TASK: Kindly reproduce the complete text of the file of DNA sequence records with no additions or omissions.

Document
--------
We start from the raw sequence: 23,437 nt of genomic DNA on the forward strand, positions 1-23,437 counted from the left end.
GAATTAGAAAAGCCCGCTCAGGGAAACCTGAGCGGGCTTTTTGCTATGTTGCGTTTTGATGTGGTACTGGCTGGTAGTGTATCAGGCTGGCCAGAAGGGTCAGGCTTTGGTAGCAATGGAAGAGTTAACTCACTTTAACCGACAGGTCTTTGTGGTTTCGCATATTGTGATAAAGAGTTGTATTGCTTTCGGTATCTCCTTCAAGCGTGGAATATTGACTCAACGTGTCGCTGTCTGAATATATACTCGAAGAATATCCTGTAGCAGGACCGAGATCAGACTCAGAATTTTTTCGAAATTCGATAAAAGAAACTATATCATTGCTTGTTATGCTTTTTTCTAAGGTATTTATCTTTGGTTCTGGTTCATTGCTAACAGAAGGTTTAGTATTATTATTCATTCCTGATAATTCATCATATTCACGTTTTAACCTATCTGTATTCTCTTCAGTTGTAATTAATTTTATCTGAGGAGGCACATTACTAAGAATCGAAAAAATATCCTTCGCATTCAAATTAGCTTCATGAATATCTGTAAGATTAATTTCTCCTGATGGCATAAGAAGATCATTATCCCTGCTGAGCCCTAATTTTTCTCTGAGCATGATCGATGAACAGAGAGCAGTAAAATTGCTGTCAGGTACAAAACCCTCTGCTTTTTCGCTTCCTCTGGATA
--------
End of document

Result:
We start from the raw sequence: 23,437 nt of genomic DNA on the forward strand, positions 1-23,437 counted from the left end.
GAATTAGAAAAGCCCGCTCAGGGAAACCTGAGCGGGCTTTTTGCTATGTTGCGTTTTGATGTGGTACTGGCTGGTAGTGTATCAGGCTGGCCAGAAGGGTCAGGCTTTGGTAGCAATGGAAGAGTTAACTCACTTTAACCGACAGGTCTTTGTGGTTTCGCATATTGTGATAAAGAGTTGTATTGCTTTCGGTATCTCCTTCAAGCGTGGAATATTGACTCAACGTGTCGCTGTCTGAATATATACTCGAAGAATATCCTGTAGCAGGACCGAGATCAGACTCAGAATTTTTTCGAAATTCGATAAAAGAAACTATATCATTGCTTGTTATGCTTTTTTCTAAGGTATTTATCTTTGGTTCTGGTTCATTGCTAACAGAAGGTTTAGTATTATTATTCATTCCTGATAATTCATCATATTCACGTTTTAACCTATCTGTATTCTCTTCAGTTGTAATTAATTTTATCTGAGGAGGCACATTACTAAGAATCGAAAAAATATCCTTCGCATTCAAATTAGCTTCATGAATATCTGTAAGATTAATTTCTCCTGATGGCATAAGAAGATCATTATCCCTGCTGAGCCCTAATTTTTCTCTGAGCATGATCGATGAACAGAGAGCAGTAAAATTGCTGTCAGGTACAAAACCCTCTGCTTTTTCGCTTCCTCTGGATA